The Mekong crashes over large waterfalls as it drops over a huge ledge and disappears into Cambodia.

Once in Cambodia we are a little distance from the river and the landscape becomes barren and flat, industrial scale farming of cashews, cassava and rubber, like we haven’t seen before. We push on and it’s a nice surprise that scented China tea is back.

The stilted houses are mainly wooden, even the smart ones, and they have huge metal canopies, almost like a filling station forecourt, out the front creating large shaded areas. The stilts are tall and the prominent stairs positioned at the front are very elaborate , sometimes concrete, sweeping and intricately tiled, very different from the ladder type in Laos.

Once more we are back to the Mekong. Villages green rice fields, palm trees, bliss.

Towns have large markets. There is more hustle and bustle, commerce going on everywhere. It feels more Asian again. Such huge variety of produce and food. So many stalls and cuisine. Brightly coloured weird looking fruit, metal steamers of dumplings, pots bubbling, offal barbecued, and heaps of noodles.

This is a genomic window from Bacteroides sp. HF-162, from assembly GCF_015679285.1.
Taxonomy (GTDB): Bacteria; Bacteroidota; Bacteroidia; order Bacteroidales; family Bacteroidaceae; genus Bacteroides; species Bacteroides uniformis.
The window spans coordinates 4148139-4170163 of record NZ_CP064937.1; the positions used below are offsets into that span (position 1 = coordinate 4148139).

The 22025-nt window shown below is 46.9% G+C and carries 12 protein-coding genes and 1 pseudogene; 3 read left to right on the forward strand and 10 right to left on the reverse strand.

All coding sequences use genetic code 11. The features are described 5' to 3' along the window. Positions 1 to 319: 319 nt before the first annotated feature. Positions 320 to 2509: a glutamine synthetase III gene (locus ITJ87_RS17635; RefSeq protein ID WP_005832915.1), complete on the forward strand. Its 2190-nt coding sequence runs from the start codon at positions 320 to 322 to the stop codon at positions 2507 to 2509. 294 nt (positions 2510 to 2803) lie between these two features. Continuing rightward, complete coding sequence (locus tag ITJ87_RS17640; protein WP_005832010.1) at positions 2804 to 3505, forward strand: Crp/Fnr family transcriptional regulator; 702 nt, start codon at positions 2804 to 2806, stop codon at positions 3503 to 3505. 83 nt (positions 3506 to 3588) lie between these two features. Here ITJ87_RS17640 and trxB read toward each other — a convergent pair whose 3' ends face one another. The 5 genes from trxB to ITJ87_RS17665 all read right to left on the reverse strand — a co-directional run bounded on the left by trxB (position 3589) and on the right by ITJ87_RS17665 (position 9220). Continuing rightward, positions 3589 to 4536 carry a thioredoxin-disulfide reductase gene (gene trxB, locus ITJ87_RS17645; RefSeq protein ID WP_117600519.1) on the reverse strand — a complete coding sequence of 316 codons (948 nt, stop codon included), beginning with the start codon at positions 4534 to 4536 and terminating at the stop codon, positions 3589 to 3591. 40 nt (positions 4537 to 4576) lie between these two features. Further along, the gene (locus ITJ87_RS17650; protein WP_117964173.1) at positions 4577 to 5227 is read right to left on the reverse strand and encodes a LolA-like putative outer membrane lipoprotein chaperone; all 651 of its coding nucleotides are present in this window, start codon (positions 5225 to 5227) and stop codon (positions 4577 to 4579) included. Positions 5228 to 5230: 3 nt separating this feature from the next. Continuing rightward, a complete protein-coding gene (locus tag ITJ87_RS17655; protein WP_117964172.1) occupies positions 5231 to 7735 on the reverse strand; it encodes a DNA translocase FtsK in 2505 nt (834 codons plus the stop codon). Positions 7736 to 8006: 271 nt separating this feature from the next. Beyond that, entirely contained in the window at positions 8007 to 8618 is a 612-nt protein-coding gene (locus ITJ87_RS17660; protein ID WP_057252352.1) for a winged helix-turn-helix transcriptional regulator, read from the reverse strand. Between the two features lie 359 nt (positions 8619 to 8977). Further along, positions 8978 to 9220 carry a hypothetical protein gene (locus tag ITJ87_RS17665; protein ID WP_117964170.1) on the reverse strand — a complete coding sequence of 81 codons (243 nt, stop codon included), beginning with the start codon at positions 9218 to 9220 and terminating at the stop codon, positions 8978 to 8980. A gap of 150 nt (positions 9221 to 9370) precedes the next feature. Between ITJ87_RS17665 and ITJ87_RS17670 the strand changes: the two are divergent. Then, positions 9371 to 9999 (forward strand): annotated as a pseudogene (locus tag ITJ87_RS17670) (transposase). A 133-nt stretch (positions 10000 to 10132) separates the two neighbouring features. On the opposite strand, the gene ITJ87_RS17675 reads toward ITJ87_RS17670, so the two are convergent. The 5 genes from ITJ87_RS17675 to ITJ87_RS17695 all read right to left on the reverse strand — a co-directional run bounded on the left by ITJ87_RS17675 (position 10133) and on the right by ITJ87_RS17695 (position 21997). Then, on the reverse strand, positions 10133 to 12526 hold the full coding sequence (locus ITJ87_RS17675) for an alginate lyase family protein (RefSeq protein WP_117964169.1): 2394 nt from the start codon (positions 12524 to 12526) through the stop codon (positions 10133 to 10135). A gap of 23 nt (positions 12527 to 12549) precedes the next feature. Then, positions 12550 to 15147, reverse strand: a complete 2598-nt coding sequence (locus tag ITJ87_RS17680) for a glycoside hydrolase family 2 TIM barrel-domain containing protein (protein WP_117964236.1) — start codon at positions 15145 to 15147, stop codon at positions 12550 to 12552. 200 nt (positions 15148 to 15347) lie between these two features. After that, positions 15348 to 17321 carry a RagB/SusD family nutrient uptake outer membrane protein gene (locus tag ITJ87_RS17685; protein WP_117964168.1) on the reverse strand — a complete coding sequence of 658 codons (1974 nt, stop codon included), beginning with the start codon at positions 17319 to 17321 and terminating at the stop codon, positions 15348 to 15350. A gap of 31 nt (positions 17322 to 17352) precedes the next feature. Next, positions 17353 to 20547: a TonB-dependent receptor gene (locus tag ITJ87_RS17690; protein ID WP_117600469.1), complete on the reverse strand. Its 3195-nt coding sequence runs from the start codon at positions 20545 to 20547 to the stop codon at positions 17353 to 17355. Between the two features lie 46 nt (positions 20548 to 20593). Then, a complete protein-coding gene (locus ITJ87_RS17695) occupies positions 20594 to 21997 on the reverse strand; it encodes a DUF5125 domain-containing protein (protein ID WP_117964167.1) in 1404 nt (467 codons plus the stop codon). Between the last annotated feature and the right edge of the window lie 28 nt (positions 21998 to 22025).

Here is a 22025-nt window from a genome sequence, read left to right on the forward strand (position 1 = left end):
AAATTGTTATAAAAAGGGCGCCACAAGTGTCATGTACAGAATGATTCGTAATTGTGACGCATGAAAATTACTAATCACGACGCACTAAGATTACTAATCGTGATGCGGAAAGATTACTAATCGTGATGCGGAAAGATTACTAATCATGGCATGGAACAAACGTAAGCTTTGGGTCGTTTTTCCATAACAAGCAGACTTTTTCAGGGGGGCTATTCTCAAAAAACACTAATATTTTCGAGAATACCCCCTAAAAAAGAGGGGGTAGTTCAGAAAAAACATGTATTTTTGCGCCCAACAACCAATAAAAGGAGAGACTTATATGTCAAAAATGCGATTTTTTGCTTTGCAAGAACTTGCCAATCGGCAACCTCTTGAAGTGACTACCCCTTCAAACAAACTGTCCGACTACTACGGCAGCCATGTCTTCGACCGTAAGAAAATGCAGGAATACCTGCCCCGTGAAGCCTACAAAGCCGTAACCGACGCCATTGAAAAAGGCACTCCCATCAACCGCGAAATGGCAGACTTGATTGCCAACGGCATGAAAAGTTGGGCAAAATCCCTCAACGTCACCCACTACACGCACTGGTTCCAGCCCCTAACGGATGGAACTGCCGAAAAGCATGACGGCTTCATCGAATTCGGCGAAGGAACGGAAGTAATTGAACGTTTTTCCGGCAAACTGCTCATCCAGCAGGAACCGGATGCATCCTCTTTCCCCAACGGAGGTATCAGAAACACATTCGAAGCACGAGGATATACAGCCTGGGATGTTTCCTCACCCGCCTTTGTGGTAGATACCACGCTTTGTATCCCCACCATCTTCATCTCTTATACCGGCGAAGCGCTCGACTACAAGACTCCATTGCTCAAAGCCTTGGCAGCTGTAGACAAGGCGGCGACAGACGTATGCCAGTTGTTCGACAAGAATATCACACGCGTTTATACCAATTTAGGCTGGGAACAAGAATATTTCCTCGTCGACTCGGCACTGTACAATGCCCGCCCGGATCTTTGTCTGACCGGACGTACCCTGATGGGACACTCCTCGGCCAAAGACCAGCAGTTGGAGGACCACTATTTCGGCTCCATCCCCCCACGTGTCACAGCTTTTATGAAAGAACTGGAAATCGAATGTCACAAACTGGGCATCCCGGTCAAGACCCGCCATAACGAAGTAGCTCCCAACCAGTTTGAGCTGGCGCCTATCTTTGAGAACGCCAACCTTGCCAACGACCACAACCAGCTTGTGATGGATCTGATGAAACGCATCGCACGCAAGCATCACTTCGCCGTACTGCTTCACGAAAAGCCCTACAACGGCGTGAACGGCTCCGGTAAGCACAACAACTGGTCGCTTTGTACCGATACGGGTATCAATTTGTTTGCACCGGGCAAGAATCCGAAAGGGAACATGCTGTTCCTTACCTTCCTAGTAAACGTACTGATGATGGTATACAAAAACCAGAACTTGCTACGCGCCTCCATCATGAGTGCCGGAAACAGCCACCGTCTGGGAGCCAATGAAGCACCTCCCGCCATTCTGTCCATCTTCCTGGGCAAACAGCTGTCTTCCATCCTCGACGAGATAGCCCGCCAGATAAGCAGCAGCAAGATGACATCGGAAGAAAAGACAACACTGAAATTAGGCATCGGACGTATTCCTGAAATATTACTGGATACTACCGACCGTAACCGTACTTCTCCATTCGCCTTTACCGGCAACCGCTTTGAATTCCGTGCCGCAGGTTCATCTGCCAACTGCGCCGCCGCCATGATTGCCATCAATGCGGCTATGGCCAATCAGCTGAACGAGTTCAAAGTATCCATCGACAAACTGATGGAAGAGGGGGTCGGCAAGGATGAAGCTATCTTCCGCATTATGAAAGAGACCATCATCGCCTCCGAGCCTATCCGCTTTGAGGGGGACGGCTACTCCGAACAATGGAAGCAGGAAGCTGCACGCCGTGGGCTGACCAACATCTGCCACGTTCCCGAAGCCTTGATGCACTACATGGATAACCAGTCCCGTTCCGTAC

The most heavily loaded elaborate motorbike and trailer mobile shops pass us on the road. Cambodia is really open for business. The bike rider of these mobile shops is completely shaded by the mass produce hanging from his trailer.

Cambodia certainly had its own style and identity. They love chunky wooden furniture often heavily carved.

We headed down through the country towards the border with Vietnam, leaving the Mekong again while it flowed to Phnom Phen, passing through villages drying peppers and sweet corn. Fields of tobacco were there too. Tall tobacco dryers dotted the villages and women spread out the chopped up leaves on tarpaulins.

Cornavirus was starting to dominate our thoughts and we had a flight home from Saigon but travel into Vietnam was becoming troubled. We were very lucky to get in with some illogical long winded events at the border where we thought we were doomed but then miraculously our passports were stamped reluctantly. The virus and developments in Europe and the attitude in Vietnam was causing a sting to the end of our journey. Things weren’t as relaxed and we wanted to get back home now.